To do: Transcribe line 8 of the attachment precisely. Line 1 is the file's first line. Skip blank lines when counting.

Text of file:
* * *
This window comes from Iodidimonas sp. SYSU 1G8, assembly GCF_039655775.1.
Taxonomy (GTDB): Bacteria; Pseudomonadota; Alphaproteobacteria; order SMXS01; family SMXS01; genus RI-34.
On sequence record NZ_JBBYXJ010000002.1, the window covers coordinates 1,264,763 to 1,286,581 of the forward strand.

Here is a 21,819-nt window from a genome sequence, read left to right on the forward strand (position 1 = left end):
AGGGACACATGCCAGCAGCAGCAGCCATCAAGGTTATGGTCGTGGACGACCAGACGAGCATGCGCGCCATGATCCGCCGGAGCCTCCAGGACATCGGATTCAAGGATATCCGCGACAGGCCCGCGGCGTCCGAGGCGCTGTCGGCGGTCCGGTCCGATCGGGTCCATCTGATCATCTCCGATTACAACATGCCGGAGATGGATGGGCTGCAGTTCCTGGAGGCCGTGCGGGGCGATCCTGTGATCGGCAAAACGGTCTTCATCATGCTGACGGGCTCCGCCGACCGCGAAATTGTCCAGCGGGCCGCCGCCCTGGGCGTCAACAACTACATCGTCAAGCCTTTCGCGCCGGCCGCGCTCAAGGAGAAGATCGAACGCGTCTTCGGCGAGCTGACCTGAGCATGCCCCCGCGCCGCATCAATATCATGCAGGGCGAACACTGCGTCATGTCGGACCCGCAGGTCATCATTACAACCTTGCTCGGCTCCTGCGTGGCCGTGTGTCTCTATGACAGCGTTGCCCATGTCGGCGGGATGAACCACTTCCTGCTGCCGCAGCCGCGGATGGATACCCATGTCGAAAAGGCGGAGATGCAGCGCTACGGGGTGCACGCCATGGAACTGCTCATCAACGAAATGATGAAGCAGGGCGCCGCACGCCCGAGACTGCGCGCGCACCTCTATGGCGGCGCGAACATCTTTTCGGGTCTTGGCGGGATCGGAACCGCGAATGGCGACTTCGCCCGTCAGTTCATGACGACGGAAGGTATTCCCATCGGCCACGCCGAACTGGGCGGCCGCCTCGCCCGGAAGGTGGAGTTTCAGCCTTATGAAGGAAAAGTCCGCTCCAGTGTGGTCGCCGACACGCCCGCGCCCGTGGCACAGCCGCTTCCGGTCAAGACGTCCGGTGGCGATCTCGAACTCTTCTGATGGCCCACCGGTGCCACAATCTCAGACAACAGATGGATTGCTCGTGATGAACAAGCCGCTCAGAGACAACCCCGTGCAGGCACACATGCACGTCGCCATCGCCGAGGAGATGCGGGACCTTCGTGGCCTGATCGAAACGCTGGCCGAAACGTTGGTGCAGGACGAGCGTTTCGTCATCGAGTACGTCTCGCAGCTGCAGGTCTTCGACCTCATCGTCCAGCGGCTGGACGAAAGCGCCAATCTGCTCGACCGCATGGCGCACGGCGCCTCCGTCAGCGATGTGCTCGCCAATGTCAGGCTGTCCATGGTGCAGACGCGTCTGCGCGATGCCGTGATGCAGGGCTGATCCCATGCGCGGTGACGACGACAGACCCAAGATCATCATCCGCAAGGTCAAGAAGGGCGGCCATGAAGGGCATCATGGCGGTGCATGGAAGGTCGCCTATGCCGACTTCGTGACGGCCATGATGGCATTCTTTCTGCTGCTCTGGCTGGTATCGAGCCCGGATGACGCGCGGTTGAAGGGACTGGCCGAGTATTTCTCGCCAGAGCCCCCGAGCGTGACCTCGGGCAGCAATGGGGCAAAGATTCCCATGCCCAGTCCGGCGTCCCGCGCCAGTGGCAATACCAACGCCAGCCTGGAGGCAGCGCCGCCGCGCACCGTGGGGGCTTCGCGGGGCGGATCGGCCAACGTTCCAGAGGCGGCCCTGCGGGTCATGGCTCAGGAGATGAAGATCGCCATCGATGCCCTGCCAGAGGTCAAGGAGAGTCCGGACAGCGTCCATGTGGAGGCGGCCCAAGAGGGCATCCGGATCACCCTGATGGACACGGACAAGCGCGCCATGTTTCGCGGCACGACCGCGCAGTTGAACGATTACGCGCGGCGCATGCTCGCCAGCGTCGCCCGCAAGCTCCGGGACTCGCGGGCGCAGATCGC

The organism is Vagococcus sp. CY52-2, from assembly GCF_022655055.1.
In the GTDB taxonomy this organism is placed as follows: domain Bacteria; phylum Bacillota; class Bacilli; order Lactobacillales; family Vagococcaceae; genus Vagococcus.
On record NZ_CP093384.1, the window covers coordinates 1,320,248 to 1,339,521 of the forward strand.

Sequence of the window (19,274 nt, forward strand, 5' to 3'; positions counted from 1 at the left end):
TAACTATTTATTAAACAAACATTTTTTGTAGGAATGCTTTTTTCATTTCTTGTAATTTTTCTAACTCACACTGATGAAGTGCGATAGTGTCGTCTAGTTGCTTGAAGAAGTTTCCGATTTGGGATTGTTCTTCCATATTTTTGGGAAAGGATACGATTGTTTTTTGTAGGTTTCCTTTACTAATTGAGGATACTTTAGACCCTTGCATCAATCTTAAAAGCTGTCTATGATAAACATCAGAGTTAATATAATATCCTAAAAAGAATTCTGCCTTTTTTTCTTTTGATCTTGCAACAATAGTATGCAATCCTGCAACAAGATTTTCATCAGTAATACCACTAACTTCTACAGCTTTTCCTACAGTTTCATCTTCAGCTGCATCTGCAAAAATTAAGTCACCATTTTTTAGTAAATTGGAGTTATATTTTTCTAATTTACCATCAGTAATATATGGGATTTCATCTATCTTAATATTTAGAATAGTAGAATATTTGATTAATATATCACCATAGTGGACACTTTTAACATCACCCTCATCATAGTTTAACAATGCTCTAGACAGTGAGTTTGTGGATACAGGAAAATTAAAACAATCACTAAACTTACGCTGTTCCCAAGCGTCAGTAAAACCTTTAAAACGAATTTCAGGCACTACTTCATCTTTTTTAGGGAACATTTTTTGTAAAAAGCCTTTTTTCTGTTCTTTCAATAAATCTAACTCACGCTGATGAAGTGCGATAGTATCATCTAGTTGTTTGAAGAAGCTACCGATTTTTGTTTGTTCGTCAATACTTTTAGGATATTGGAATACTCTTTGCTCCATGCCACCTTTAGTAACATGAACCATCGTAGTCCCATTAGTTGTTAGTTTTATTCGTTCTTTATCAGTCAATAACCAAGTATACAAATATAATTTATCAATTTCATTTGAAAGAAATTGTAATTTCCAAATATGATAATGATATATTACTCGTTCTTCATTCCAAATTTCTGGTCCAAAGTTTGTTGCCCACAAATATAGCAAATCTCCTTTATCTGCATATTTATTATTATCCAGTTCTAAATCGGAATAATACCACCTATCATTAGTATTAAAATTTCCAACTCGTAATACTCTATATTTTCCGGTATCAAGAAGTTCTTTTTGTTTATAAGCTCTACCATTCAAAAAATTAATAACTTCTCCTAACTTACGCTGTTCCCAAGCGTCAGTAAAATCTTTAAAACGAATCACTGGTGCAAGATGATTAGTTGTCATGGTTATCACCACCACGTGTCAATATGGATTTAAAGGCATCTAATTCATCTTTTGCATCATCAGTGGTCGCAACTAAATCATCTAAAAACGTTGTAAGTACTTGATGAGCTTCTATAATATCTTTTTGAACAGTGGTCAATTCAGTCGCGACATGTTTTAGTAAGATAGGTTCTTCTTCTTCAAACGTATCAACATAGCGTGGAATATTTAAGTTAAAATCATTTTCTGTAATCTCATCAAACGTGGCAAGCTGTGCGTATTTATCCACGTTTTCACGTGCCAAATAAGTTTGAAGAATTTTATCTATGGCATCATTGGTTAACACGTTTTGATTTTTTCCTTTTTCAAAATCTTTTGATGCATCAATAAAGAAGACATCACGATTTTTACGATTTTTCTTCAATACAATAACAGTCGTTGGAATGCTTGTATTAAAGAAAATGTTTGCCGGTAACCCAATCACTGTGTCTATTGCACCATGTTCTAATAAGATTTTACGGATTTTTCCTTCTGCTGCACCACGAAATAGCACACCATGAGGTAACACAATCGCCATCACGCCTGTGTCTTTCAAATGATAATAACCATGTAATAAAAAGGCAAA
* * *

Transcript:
On record NZ_CP093384.1, the window covers coordinates 1,320,248 to 1,339,521 of the forward strand.